The McDonald’s of arms trafficking

We profile Viktor Bout, the “Merchant of Death” who made a fortune supplying arms to some of the bloodiest conflicts on earth – but who really longed to take pictures of butterflies.

"If Viktor Bout did not exist, a thriller writer would have invented him," says The Guardian. For more than a decade, this "Merchant of Death" has made a fortune supplying arms to some of the bloodiest conflicts on earth, promising to deliver "to anyone, anywhere at almost any time", while evading the combined forces of Interpol, the UN and half a dozen intelligence agencies. Last week, his run finally came to an end when he was arrested at a five-star Bangkok hotel following a lengthy sting operation.

A former Russian military officer, Bout speaks six languages fluently and has "as many aliases as an AK-47 has rounds". Many of his associates believed him to be a genius. Certainly, he seemed to spring from nowhere. "Sort of like Jesus," says one US official. Given the misery Bout's wares have wrought, the analogy is crass. But it underlines the skill with which he has muddied the waters both of his past and of his "ever-morphing" series of front companies, says The Observer.

Bout's rise was based not just on his ability to procure the kind of weapons his clients needed, but on running a real and reliable business. Unencumbered by any ideology, save that of profit-making, he was happy to hire his fleet of transport planes to "anyone who paid", often equipping both sides in a war using the same flights to drop off weapons to different combatants most famously in Afghanistan. His network, as The New York Times observes, was "The McDonald's of arms trafficking".

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Bout's story is a classic post-Cold War entrepreneurial tale. Believed to be 42, he was born in Tajikistan and educated at the Military Institute of Foreign Languages in Moscow (traditionally a KGB breeding ground). He took advantage of three converging factors following the collapse of the USSR: the availability of clapped-out Soviet airforce planes, a stockpile of weapons guarded by disgruntled servicemen, and the rising global demand for arms.

"Smart and opportunistic", he put all three together and opened for business in Belgium in the mid-1990s. By 2000, he had a fleet of 50 to 60 planes and was cornering the market in transportation to inhospitable terrains. In the early days, much cargo was legitimate: Bout shipped flowers, chickens, and even UN peacekeepers. But the arms trade was more lucrative. Beginning in Africa, he fuelled the bloody wars of Sierra Leone, Liberia and Angola.

Yet despite becoming a wanted man, he operated with impunity from his new base in the UAE probably because he boasted most Western governments on his Rolodex of clients, says The Sunday Times. The bottom line, as one European intelligence officer told The Observer, was that Bout was too useful. "Everyone needs him at some point."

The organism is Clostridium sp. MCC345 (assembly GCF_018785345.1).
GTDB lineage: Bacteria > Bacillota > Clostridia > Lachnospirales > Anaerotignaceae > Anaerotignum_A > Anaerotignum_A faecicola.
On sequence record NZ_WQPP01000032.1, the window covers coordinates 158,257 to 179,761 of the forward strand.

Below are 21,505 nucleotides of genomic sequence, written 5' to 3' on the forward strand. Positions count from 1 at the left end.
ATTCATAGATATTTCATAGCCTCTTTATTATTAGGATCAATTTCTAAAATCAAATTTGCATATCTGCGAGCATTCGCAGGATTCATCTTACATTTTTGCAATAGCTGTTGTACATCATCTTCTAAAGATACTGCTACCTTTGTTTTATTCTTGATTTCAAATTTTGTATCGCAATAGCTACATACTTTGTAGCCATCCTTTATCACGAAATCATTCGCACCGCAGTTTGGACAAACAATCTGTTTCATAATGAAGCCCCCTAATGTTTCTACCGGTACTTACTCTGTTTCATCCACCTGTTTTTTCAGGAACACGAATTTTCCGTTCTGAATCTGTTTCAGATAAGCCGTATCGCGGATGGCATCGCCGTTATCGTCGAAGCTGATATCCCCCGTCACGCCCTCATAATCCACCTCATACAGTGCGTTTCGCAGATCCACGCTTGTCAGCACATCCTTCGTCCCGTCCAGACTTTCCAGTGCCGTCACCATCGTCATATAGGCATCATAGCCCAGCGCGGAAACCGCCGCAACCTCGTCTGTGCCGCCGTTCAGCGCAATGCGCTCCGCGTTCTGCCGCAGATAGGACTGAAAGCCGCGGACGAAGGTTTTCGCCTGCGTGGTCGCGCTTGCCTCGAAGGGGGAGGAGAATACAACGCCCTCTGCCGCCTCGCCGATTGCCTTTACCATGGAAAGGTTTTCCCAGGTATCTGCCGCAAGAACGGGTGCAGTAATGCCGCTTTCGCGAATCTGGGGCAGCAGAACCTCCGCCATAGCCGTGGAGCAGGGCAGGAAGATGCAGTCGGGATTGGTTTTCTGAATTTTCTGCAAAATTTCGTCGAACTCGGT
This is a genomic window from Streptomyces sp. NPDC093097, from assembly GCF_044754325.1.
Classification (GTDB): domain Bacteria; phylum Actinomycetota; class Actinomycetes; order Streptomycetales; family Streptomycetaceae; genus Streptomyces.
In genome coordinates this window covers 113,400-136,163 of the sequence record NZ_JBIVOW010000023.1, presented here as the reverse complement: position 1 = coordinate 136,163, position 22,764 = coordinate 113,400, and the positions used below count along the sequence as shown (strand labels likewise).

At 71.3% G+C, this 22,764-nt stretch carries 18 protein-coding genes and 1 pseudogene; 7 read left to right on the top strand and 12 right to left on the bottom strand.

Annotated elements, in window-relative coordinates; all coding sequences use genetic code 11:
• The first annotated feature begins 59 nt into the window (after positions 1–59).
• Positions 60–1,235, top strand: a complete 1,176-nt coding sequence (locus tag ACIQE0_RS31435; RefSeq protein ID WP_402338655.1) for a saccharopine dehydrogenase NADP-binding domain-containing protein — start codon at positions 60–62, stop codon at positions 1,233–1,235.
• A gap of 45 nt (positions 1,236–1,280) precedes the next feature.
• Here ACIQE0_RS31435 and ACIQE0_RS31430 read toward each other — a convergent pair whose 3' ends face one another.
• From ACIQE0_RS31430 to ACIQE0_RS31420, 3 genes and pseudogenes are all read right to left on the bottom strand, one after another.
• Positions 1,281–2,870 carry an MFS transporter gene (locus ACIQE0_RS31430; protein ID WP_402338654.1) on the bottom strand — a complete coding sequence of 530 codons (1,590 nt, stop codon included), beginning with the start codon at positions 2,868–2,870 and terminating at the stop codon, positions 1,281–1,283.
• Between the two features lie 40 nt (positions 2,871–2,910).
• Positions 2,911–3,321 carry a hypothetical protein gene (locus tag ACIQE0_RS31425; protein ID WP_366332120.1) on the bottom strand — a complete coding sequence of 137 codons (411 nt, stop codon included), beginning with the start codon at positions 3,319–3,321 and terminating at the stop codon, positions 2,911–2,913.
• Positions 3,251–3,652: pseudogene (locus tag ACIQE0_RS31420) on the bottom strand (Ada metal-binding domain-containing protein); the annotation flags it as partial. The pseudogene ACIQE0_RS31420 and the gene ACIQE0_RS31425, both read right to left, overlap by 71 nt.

In the end, the US drug-enforcement agency got him. Bout flew into Thailand to conclude a weapons deal with a Colombian guerrilla group. It was a trap. "The game is over," he said as he was led away. Maybe not, says the Canadian Globe & Mail. It is not yet clear where Bout will stand trial, or what he will be charged with. But he has the wherewithal to cause massive embarrassment. Bout was undoubtedly engaged in a good deal of "dirty work". The question is, whose?

But he really longed to take pictures of butterflies

Viktor Bout was glamorised by Hollywood in the 2005 movie Lord of War, but the notable thing about this enigmatic gunrunner was his professed normality, says the FT. A squat man with a hang-dog face, he has always denied illegality appearing on a Kremlin-backed English language channel last year to denounce UN charges against him as a "witch hunt". Many believe he owes his immunity from prosecution to the Russian state. He seemed to enjoy a regular life in Moscow, says the Canadian National Post. A "dedicated father" and a vegetarian, he was often seen driving his son to violin lessons. He told The New York Times in 2004 that longed to be a wildlife photographer.

Intercepted emails show that Bout's arms-sales profits ran to billions, yet, as far as he was concerned, it was just business. Selling arms is "no different" to selling pharmaceuticals, he said. "Killing isn't about weapons. It's about the people who use them." Certainly, he had no qualms about advertising his business: it had a well-honed PR arm, which regularly sent potential clients magazine articles about his activities.

But equally, says the FT, Bout was a master at disguising his operations, constantly changing the names of his companies as well as his aircrafts' "tail numbers, call signs and nation of registration". Bout's arrest was greeted with relief by anti-arms-trade campaigners, but they also know that it will have little impact, says The Guardian. Bout continued operating, due to a huge regulatory loophole: in the absence of an international arms trade treaty, "other unscrupulous dealers will simply fill his shoes".